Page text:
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INFRARED ASTRONOMICAL SOURCES: CLASSIFICATION BASED ON SCALING PROPERTIES OF THE RADIATIVE TRANSFER PROBLEM

DOI: 10.1615/ICHMT.1995.RadTransfProc.570

Zeljko Ivezic
Department of Physics and Astronomy, University of Kentucky, Lexington, KY 40506-0055, USA

Moshe Elitzur
Department of Physics and Astronomy, University of Kentucky, Lexington, KY 40506-0055, USA

Abstrakt

Astronomical objects usually appear as point sources since most observations are incapable of resolving them. Thus the only way to infer the nature of a source is spectral analysis of observed flux. Many objects are embedded in a dusty envelope which scatters, absorbs and re-radiates the radiation emitted by the underlying source. As a result, spectra of these objects are shifted toward the infrared wavelengths.
For dust heated only by the radiation field we show that the resulting spectral shape does not depend on the spatial dimensions of the underlying source and envelope. The only parameters that specify the radiative transfer problem are the overall optical depth and, unlike for plan-parallel geometry, the functional form of the dust spatial distribution. The properties of the central source enter only through its spectral shape and are not important at the infrared wavelengths considered here. Consequently, for a given dust chemical composition, the resulting spectrum is fully determined by the dust spatial distribution and overall optical depth. This conclusion is of great importance since objects of different nature are expected to have different dust spatial distributions, dependent mainly on whether the envelope is collapsing onto or expanding away from the central source. Thus, detailed radiative transfer modeling can provide efficient methods to determine the amount of dust, its chemical composition and the nature of the object which emitted the observed spectrum.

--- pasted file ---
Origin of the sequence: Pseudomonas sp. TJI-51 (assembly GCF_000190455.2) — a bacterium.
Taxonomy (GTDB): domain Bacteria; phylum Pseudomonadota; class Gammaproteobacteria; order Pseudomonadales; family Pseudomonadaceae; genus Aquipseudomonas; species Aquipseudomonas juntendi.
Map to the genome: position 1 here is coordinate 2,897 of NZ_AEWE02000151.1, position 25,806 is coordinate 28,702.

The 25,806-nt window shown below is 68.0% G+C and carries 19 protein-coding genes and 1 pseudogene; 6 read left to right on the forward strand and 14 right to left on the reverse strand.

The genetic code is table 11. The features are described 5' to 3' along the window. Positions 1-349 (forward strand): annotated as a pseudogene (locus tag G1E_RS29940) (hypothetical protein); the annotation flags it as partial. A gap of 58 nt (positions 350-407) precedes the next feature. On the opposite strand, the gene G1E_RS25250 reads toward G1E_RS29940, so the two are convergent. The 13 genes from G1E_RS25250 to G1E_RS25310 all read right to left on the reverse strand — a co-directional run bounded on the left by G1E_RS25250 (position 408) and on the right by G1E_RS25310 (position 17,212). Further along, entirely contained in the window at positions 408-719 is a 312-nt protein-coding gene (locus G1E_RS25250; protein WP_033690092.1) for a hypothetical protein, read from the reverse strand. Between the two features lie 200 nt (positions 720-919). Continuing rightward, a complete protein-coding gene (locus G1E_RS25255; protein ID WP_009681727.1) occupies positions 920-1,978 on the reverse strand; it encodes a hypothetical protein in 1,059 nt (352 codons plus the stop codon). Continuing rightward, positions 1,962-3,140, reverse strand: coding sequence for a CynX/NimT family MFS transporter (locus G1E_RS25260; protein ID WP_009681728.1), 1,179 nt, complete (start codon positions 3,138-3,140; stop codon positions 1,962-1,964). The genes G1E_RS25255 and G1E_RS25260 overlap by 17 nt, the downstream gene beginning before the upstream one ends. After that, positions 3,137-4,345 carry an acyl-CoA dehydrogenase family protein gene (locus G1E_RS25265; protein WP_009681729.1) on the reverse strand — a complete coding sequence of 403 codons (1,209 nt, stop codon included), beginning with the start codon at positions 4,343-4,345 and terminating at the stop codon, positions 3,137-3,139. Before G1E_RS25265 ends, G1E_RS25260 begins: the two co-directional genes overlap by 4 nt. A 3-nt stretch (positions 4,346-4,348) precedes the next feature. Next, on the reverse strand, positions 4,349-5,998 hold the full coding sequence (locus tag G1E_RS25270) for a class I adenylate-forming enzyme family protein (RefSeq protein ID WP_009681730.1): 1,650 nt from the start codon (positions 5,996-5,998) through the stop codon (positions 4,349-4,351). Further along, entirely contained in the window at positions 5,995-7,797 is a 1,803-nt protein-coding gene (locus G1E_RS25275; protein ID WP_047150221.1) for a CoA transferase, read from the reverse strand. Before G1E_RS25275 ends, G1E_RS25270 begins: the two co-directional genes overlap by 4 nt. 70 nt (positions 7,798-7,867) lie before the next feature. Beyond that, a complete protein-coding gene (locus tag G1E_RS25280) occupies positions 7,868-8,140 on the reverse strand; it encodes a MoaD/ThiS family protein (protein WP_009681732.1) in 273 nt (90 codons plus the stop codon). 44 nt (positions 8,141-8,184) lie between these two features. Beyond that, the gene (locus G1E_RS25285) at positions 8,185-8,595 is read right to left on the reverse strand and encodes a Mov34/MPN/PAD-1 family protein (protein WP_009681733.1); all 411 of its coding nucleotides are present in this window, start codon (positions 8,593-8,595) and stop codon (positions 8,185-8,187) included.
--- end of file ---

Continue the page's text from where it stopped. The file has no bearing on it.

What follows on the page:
Our models show that observations obtained by the Infrared Astronomical Satellite (IRAS) can indeed be interpreted in terms of the overall optical depth and dust spatial distributions. Preliminary comparison with results obtained for some sources by other methods verify the basic premises and show that reliable classification of all sources observed by IRAS is feasible.

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